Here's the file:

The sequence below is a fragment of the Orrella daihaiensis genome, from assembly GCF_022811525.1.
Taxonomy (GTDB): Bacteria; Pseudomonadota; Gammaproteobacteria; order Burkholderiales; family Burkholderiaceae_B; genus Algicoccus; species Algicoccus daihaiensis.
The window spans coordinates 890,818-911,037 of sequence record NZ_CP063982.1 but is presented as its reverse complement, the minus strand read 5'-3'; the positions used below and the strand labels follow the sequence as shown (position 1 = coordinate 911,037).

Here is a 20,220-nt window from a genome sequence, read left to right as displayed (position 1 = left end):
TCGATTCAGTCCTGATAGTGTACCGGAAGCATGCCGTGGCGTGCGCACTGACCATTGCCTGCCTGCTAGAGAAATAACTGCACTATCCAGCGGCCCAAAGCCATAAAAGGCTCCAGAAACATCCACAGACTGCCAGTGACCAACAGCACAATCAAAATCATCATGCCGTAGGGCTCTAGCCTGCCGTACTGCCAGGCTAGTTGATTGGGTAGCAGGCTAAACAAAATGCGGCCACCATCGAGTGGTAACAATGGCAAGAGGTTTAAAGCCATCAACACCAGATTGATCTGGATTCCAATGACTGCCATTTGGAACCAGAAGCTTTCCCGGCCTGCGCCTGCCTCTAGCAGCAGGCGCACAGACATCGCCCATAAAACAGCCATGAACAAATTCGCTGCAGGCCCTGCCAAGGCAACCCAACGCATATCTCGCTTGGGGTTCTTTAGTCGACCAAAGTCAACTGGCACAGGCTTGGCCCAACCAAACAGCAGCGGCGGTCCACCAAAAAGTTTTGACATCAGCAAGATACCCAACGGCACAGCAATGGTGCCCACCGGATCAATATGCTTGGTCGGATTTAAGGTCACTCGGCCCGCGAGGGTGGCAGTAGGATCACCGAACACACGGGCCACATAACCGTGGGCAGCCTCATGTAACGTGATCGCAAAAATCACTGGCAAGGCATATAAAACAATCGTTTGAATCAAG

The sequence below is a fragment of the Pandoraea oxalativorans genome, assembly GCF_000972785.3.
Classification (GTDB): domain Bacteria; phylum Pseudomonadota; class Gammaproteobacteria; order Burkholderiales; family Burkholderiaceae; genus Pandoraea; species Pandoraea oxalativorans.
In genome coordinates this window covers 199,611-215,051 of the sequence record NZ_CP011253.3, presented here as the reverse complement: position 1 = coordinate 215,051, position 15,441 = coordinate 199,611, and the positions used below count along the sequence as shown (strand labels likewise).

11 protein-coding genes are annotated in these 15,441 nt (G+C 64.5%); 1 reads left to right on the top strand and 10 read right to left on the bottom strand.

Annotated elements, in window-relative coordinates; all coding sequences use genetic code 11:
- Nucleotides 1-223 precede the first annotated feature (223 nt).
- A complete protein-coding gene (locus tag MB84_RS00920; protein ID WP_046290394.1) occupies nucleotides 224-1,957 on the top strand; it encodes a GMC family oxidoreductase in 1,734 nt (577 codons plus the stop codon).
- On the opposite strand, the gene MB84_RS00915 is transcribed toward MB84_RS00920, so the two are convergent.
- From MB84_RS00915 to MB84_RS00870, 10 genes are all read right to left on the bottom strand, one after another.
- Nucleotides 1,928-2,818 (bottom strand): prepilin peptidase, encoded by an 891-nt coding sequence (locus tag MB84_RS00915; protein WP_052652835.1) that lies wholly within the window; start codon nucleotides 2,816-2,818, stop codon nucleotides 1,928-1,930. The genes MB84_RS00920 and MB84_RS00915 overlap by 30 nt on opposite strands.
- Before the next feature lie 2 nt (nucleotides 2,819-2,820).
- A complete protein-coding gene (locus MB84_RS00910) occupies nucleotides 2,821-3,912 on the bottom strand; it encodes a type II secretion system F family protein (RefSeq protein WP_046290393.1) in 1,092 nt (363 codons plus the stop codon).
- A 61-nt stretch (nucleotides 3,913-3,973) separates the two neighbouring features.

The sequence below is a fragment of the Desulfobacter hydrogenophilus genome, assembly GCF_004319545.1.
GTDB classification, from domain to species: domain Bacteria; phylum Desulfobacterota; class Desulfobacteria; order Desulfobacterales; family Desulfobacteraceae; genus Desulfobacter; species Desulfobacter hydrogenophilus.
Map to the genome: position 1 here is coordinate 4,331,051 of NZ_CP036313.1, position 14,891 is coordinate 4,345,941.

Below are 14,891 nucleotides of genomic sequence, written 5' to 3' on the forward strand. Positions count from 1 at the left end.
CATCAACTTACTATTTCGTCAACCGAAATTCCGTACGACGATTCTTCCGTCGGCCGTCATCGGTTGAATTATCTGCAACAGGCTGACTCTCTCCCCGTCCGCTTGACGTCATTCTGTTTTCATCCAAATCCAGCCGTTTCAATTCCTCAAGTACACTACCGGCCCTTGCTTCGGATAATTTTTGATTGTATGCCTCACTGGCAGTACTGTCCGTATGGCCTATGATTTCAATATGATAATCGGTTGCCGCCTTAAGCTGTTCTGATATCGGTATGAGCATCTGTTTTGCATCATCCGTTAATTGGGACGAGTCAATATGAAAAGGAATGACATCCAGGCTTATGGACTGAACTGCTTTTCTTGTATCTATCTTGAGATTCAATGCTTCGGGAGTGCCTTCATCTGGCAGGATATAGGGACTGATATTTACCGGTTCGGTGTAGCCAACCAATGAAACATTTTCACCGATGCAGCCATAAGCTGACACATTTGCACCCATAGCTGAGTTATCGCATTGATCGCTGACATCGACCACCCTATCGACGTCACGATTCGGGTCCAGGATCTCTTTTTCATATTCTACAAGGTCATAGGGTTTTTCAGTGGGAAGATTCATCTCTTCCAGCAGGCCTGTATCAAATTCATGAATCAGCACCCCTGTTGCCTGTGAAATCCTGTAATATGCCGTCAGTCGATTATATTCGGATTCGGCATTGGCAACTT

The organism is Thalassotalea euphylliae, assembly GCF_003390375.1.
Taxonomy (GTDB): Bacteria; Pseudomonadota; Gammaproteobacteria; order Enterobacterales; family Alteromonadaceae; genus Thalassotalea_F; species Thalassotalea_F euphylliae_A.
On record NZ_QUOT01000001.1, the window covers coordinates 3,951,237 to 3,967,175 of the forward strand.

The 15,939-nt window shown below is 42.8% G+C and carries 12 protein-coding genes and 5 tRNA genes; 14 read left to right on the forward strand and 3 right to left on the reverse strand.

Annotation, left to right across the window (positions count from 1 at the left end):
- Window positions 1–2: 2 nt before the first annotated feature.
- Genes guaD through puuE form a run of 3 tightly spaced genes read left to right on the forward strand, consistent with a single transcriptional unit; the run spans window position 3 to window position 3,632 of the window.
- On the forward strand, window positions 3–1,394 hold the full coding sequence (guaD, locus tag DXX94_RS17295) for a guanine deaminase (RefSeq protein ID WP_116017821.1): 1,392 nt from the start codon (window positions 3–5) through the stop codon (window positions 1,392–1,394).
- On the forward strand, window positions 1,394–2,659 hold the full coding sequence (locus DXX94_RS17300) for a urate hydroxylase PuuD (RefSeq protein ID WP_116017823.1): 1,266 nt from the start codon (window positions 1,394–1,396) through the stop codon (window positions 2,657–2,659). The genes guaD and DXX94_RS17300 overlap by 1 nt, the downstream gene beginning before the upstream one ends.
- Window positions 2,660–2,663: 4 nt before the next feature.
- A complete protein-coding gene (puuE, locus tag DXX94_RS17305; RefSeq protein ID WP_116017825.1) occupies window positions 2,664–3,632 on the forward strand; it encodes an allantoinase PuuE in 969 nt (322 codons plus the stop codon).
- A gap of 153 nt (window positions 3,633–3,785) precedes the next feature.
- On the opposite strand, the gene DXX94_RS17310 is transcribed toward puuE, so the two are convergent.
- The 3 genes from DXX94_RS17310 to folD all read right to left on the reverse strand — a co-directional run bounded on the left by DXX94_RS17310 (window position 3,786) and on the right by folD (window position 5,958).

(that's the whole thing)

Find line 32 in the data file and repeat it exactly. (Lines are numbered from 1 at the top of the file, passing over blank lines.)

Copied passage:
- On the forward strand, window positions 1,394–2,659 hold the full coding sequence (locus DXX94_RS17300) for a urate hydroxylase PuuD (RefSeq protein ID WP_116017823.1): 1,266 nt from the start codon (window positions 1,394–1,396) through the stop codon (window positions 2,657–2,659). The genes guaD and DXX94_RS17300 overlap by 1 nt, the downstream gene beginning before the upstream one ends.